There are a ton of different plugins out there that we couldn’t possibly go over in this section. If this method seems interesting to you, read this article for even more info.


The last few accessories you’ll need are a microphone cable, a mic stand, and some headphones.

Make sure you get a microphone cable that is long enough for your setup.

There are a variety of different microphone stand styles. A boom-style stand is usually the most versatile.

For the cable and stand, look at reviews on Amazon and don’t spend too little or too much. Look at what the average price is and go for that.

If you have a pair of headphones that you already use, those will work great to start off. If not, you’ll want a pair of mixing headphones.

Let's Record!

The recording technique for recording electric and acoustic is slightly different so skip down to the section for the instrument you’ll be recording.

Electric Guitar

Guitar Amp

First, set up your guitar and guitar amp like normal. Dial-in a tone that sounds good to you.

Next, set your microphone on its stand. There are a million ways to point the microphone at a guitar amp, but we’ll start off with a basic one. If you can see the speaker cone in your amp, aim the microphone right where the center of the speaker meets the speaker cone.


If you are having trouble seeing the speaker behind the grill, turn all the lights off and use a flashlight to see into the cab.

Once you’ve placed the microphone, plug the microphone cable into the mic and the audio interface.

Make sure your audio interface is plugged into your computer. Then, using your preferred DAW, set up a track for recording by choosing the correct input. Set the gain on your audio interface.

Once you have set all this up, start recording and playing. You’ve got your first recording!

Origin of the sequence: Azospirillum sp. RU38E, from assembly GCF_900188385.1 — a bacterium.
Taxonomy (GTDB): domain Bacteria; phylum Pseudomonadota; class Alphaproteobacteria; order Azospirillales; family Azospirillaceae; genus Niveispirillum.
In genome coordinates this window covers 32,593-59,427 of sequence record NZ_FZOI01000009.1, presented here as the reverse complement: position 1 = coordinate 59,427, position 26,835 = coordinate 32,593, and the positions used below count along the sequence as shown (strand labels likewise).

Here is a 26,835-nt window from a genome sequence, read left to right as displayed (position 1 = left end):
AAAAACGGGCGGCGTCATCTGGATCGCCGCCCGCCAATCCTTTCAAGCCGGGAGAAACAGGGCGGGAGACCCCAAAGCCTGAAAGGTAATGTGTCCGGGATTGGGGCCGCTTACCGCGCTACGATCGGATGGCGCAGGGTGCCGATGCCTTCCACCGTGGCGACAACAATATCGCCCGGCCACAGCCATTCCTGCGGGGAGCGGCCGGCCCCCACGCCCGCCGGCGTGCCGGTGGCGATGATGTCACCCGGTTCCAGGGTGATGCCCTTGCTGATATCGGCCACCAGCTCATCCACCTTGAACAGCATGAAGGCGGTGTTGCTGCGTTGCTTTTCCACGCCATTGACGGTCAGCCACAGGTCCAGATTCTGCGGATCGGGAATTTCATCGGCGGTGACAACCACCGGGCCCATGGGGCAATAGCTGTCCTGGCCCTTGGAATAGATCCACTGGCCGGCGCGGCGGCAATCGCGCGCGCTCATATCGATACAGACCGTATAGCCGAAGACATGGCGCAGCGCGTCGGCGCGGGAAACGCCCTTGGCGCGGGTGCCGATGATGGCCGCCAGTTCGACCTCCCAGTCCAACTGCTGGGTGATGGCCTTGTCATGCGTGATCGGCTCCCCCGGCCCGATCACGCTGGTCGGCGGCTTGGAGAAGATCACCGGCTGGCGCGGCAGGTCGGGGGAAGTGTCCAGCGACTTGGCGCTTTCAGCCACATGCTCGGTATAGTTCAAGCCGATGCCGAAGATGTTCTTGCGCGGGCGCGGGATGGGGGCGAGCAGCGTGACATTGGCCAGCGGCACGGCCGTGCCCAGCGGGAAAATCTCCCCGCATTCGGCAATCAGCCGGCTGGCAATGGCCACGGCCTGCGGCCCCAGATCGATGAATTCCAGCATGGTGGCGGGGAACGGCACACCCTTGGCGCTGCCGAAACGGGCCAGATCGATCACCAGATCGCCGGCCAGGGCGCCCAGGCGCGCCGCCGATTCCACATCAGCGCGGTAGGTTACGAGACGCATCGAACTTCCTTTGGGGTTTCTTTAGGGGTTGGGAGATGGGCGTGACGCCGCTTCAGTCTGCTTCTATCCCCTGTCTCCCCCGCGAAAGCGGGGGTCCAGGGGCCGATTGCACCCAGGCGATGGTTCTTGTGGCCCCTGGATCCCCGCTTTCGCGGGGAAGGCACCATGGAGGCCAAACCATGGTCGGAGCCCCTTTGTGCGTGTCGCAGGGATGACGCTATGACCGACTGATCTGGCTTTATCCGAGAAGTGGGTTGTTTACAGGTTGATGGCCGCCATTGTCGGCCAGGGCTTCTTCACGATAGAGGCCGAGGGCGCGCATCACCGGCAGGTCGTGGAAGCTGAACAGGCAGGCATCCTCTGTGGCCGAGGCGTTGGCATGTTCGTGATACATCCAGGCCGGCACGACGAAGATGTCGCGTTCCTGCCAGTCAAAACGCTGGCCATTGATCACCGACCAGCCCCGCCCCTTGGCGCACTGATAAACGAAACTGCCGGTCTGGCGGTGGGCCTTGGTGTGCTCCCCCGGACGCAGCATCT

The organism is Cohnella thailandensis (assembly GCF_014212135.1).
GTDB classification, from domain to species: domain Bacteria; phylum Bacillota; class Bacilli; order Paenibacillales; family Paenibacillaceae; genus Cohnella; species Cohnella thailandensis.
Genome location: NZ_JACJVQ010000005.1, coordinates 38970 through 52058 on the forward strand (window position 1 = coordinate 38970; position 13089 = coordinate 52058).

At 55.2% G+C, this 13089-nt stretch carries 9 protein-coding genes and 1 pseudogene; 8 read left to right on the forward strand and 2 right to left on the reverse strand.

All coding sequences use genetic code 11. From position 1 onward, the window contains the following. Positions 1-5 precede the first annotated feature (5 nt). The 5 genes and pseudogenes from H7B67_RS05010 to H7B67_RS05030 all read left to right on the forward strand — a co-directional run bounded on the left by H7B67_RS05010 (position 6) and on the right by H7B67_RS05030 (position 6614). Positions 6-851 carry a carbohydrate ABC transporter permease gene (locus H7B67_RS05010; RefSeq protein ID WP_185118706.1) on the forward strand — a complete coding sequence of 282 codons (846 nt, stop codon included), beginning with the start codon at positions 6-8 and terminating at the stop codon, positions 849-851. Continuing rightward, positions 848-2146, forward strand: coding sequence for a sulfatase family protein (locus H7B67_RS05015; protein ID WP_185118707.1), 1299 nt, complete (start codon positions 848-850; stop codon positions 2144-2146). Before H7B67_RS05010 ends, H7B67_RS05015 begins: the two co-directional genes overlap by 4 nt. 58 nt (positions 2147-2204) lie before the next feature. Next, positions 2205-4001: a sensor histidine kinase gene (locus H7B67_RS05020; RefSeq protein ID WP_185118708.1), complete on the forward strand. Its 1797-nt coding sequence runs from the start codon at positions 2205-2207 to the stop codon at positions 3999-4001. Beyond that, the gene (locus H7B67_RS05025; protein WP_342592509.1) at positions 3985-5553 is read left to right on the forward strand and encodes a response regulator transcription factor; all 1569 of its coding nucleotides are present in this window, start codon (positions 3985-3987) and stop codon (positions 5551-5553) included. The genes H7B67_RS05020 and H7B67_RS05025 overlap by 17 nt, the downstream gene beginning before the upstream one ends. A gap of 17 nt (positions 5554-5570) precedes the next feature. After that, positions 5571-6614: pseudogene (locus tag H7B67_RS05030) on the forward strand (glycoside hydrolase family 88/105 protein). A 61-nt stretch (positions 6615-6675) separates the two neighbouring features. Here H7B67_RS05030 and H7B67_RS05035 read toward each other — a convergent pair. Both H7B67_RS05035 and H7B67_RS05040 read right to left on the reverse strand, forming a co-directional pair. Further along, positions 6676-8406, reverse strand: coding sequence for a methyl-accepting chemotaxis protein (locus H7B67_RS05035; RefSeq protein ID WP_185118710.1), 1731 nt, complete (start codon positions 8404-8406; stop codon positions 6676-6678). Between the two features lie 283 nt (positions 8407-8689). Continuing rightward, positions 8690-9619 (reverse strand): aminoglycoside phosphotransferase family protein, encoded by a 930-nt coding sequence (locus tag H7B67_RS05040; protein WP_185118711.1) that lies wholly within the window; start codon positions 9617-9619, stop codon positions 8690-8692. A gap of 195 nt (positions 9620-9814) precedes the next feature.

Amp Simulator

Make sure your audio interface is plugged into your computer. Then, using your preferred DAW, set up a track for recording.

Plug your guitar cable directly into your audio interface. Choose the correct input in your DAW.

Then, open up the guitar simulator plugin on the track your guitar is set to. Dial-in a tone.

Once you’re ready you can begin recording.

Acoustic Guitar

Get in a comfortable place to play your guitar and be sure to take off any watches or bracelets that could make noise in your recording.

Put your microphone on its stand and point it towards the guitar. There are a ton of ways to mic a guitar, but we’ll start with a basic one. Point the microphone right at the 12th fret. This will give you a good blend between the string noise and the full body of the guitar.


Now, plug your microphone into your interface. Be sure your interface is connected to your computer. Create a track in your DAW and select the appropriate input to get a signal from your guitar.

Set your level on your audio interface and you’re ready to go!


There it is! A simple guide to get you up and running and recording your guitar. Being able to record yourself is a great skill to have for your practice and to share your music.

We only covered the absolute basics here so be sure to check out our site if you want to take a deep dive into learning how to record at home.

Enjoy and happy recording!